“What other dental schools have you applied to?” This is a popular question asked by
friends, family, peers, advisors, mentors and other predental students in forums online. Sometimes, it’s asked during dental school interviews. You
probably know that the ADEA AADSAS® (ADEA Associated American Dental
Schools Application Service) application asks you to list the schools to which
you applied in prior application cycles. But did you know that some dental
schools will also ask you to report the schools to which you are applying in
the current application cycle?
have shared with their advisors that this question was a surprise, inducing
anxiety and making them feel uncomfortable. I am a very private person and I
immediately sympathized with those applicants. I want to explain a little about
why schools might ask you to share this information, and give you some examples
of how you might choose to respond.
I spoke with
dental school admissions officers from several schools to learn how and why
they ask this question. Interestingly, I received a wide range of responses.
Some said they ask to learn which schools the applicants think are comparable—a
tool to monitor which schools might be their competitors. Some schools ask to
learn more about the applicant. For example, maybe they’ll learn that the
applicant prefers a certain region of the country, or that they applied to
schools close to family, or they applied to schools that have similar missions,
ask this question in person, during interviews with candidates. Some include
the question on a supplemental application. Another school reported they ask on
a post-interview survey. Then again, some schools don’t ask at all. Quite a few
schools reported that while they ask the question, answering it is optional.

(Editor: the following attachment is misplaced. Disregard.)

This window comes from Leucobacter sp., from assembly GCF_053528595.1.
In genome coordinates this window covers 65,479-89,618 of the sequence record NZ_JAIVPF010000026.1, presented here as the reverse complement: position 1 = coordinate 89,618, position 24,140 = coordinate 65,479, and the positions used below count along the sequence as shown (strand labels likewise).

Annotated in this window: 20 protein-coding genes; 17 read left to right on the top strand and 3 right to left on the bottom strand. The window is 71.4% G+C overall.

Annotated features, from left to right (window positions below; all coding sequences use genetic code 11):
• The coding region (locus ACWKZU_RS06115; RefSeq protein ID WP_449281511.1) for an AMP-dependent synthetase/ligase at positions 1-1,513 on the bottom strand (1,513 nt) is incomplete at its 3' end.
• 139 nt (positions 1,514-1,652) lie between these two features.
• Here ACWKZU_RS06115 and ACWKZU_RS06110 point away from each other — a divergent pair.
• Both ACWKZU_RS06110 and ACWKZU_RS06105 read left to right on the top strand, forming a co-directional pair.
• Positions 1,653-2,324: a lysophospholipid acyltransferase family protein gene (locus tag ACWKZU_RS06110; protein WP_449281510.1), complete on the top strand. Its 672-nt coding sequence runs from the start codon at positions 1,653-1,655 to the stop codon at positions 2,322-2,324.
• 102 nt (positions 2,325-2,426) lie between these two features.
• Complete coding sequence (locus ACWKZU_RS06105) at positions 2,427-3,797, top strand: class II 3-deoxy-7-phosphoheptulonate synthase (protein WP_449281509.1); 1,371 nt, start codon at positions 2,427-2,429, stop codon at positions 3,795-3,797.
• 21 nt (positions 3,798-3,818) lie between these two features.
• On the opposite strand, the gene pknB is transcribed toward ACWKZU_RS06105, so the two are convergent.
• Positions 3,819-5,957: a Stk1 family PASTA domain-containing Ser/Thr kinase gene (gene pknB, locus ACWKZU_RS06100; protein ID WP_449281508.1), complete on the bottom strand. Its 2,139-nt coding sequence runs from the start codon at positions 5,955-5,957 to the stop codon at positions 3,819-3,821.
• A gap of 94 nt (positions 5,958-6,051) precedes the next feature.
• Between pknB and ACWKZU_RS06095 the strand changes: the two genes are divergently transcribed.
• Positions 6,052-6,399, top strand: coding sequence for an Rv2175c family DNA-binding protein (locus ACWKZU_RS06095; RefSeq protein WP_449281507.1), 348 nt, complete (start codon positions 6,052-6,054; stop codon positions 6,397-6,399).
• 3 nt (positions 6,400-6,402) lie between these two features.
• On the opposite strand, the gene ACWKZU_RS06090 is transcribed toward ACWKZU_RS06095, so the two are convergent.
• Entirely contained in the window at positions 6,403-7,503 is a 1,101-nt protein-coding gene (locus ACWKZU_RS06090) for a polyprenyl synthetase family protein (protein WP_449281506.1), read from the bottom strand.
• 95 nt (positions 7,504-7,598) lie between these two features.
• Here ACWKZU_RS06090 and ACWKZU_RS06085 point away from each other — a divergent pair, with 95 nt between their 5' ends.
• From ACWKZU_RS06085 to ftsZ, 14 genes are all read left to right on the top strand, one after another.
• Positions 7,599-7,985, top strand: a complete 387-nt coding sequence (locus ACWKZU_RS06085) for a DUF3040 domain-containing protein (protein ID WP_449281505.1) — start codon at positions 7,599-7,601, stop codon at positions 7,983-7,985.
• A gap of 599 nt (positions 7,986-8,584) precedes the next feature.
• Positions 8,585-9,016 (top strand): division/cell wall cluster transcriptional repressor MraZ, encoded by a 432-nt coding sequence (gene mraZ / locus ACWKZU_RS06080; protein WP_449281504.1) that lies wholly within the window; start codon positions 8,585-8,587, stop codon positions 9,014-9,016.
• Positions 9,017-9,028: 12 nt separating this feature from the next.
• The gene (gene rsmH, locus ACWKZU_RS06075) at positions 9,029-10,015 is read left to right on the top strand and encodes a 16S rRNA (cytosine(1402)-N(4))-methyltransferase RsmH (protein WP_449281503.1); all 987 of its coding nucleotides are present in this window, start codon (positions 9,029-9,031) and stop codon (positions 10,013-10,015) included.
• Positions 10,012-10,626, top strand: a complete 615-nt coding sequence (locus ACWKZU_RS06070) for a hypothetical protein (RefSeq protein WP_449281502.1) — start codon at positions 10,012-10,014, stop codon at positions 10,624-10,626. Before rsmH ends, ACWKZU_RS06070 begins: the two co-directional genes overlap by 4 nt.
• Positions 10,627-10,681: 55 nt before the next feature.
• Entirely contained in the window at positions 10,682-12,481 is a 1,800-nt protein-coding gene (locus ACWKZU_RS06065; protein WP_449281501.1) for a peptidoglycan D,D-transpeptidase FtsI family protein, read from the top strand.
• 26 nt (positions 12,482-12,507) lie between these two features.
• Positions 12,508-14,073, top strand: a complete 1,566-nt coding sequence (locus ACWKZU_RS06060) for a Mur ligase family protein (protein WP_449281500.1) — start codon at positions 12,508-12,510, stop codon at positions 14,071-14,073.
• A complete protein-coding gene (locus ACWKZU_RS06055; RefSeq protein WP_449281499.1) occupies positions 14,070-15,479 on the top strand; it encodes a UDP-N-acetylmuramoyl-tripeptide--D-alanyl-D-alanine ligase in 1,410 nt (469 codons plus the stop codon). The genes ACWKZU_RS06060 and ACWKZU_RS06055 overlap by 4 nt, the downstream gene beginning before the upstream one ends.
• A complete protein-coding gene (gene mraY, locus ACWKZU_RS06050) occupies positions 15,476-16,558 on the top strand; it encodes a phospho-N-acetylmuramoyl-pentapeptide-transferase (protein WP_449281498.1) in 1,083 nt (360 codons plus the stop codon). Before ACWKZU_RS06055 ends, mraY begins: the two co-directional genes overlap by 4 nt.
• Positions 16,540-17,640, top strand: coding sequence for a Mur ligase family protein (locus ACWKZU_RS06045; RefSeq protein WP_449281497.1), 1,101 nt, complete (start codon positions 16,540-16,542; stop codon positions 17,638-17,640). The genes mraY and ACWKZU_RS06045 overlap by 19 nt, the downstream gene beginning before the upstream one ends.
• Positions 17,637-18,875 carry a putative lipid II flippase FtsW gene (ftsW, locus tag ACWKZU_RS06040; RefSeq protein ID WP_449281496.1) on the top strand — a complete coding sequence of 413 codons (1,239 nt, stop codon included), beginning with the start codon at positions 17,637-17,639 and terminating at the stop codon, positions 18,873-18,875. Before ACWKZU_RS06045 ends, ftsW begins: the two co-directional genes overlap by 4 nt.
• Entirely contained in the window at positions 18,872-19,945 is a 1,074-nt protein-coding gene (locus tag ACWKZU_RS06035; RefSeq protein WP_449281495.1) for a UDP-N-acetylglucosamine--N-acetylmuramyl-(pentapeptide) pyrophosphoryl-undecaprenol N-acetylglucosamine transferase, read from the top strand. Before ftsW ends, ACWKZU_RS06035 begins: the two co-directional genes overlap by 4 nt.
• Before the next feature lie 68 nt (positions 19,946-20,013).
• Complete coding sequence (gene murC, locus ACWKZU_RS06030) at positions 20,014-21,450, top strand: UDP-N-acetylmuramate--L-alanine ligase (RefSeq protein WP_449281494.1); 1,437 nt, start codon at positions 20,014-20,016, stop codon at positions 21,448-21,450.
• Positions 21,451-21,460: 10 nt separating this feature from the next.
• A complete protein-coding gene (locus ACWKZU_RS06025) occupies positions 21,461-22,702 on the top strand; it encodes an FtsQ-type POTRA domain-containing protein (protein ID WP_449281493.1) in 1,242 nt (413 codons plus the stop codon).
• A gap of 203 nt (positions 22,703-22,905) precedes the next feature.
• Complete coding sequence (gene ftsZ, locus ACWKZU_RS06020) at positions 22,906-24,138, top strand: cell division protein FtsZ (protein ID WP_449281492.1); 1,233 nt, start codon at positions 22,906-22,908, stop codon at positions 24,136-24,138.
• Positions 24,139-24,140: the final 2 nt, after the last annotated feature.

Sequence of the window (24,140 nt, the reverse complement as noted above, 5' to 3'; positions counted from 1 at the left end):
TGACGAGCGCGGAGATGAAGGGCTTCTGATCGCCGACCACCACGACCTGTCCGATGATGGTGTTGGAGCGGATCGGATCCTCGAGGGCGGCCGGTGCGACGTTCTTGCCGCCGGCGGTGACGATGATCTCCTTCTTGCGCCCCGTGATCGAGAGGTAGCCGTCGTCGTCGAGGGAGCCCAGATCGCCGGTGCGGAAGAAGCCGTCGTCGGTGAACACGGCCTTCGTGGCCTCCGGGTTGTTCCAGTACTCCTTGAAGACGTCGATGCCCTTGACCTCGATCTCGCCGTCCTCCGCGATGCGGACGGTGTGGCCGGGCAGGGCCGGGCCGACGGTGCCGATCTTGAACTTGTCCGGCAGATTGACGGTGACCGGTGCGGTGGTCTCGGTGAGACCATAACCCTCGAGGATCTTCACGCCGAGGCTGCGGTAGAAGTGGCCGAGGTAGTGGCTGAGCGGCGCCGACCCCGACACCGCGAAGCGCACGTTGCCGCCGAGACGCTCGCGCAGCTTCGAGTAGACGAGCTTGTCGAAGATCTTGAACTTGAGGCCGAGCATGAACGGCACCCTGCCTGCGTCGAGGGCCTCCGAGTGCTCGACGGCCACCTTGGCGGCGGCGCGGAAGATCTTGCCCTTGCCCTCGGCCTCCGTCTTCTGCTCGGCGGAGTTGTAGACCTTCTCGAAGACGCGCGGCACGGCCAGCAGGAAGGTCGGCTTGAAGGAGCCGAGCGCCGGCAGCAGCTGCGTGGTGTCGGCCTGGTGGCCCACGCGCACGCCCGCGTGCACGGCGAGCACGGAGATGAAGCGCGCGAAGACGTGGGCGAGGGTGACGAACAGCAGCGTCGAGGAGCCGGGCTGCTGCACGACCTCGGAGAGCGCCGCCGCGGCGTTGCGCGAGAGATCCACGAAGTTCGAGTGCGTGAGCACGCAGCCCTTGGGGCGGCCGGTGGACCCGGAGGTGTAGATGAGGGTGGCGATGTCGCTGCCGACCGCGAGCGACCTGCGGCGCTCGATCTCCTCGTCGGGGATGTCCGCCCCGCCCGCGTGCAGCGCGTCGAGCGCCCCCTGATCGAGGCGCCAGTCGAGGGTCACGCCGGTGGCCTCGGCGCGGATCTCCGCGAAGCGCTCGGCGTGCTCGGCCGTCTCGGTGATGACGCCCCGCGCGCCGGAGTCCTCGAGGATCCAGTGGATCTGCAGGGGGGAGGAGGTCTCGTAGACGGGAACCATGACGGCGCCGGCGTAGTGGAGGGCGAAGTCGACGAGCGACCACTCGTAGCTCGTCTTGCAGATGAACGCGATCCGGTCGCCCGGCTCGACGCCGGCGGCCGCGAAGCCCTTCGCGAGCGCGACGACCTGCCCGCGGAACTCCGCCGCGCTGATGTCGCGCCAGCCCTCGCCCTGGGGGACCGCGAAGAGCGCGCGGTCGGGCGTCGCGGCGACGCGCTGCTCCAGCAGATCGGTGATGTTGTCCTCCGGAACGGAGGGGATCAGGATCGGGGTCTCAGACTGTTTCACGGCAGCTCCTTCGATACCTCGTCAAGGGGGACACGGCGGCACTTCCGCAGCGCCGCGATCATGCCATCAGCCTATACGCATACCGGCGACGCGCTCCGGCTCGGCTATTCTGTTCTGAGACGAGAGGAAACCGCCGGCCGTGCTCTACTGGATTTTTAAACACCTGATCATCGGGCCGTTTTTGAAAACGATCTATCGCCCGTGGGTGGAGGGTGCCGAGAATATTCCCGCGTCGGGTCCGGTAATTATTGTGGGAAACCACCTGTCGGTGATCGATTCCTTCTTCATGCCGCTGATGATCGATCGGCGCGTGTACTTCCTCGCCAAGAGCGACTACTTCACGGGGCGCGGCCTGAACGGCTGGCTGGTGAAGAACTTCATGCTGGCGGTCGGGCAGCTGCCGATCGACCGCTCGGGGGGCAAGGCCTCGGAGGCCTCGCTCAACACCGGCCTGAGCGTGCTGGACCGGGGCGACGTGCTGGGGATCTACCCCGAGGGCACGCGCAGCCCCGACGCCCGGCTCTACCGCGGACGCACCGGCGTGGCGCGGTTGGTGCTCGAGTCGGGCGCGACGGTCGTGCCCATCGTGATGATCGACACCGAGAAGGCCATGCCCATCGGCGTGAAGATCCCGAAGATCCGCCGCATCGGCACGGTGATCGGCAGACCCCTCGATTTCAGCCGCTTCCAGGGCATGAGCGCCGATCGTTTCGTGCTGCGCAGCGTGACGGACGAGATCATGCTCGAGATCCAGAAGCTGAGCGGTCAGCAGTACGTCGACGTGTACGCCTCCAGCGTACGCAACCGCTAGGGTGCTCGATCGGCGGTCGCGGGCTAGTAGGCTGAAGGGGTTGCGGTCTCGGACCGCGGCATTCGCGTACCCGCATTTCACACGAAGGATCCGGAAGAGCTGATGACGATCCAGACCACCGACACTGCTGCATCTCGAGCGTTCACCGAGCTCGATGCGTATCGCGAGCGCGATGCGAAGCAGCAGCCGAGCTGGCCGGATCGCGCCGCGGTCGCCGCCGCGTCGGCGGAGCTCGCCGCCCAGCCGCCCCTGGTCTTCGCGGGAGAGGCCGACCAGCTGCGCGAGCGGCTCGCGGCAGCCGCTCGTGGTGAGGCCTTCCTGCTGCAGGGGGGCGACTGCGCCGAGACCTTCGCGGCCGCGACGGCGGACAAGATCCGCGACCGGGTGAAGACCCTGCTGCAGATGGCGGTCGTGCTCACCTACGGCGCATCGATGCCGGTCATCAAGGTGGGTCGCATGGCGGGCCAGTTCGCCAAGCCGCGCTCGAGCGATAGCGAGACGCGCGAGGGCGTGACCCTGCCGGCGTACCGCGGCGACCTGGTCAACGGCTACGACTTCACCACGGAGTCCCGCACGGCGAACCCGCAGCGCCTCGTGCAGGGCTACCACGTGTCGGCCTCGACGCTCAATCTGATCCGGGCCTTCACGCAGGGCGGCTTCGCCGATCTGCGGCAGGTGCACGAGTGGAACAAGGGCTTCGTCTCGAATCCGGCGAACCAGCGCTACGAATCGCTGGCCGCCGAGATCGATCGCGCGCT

What’s an applicant to do if asked? Consider the following:
- Be prepared to answer. This question won’t take you by surprise now, which should help reduce
some anxiety. Additionally, knowing some of the reasons why schools might ask
can help you be more comfortable and confident with your response.
- Decide what you’re willing to share. Some applicants may choose to list all
the schools to which you are currently applying. If that’s you—great! You’re
if you prefer not to share the list of other schools, you might decide to try
some indirect responses. For example, thinking about why you applied to the
schools you chose can help you answer the question without disclosing the
specific list of school names. Here are some examples of indirect responses
that are polite, professional and allow you to maintain some of your privacy:
To be clear, these are just examples. You need to be sure that you
answer truthfully, even if you choose to limit what you share.
applied to the schools that seemed to be a good fit for me.”
applied to five schools that have strong research enterprises.”
applied to schools that have missions and visions aligned with my values and
applied to five schools—all of them are near family.”
- “I applied
to as many schools as I could afford.”
applied to seven schools that weren’t too far from home.”
applied to five schools so far, but I’m still considering two more.”
how you’ll answer if your first response doesn’t satisfy the interviewer. Be prepared with a secondary answer if
they ask you again. Maybe you’ll decide to disclose the other dental schools or,
you can directly decline to answer:
like to focus on reasons why I would like to attend this dental school.”
- “I'm not comfortable sharing the school names.”
- “I'd prefer not to disclose that information at this point.”
I’ve been using
more diplomatic responses like these since high school, when friends would ask
the grade I earned on a recent test. Some of my friends were fine sharing their
scores and were just being curious; they weren’t as private as I am. But, when
I told them to mind their own business, they thought I was being mean, and they
were offended. (Rightly so, I should add.) So, I learned—the hard way—how to
protect my privacy without being rude by saying, “I’m happy with my score,” or,
“I wish I had done better.”
With my advice hopefully
you can mark the following off your checklist:
am prepared to be asked: “What other dental schools have you applied to?”
am aware of a couple reasons why a school might want to know.
decided what I’m willing to share.
prepared a response that is honest, polite and professional.
Best of Luck!
Stacy Buford, M.S.A. :
Director of Admissions
of Florida College of Dentistry
Stacy Buford, M.S.A., is the Assistant Director of Admissions at the University of Florida College of Dentistry and has nearly a decade of experience in dental school admissions. She has served on the ADEA AADSAS Advisory Group since 2015 and is currently serving as the Chair for the 2018-2019 term.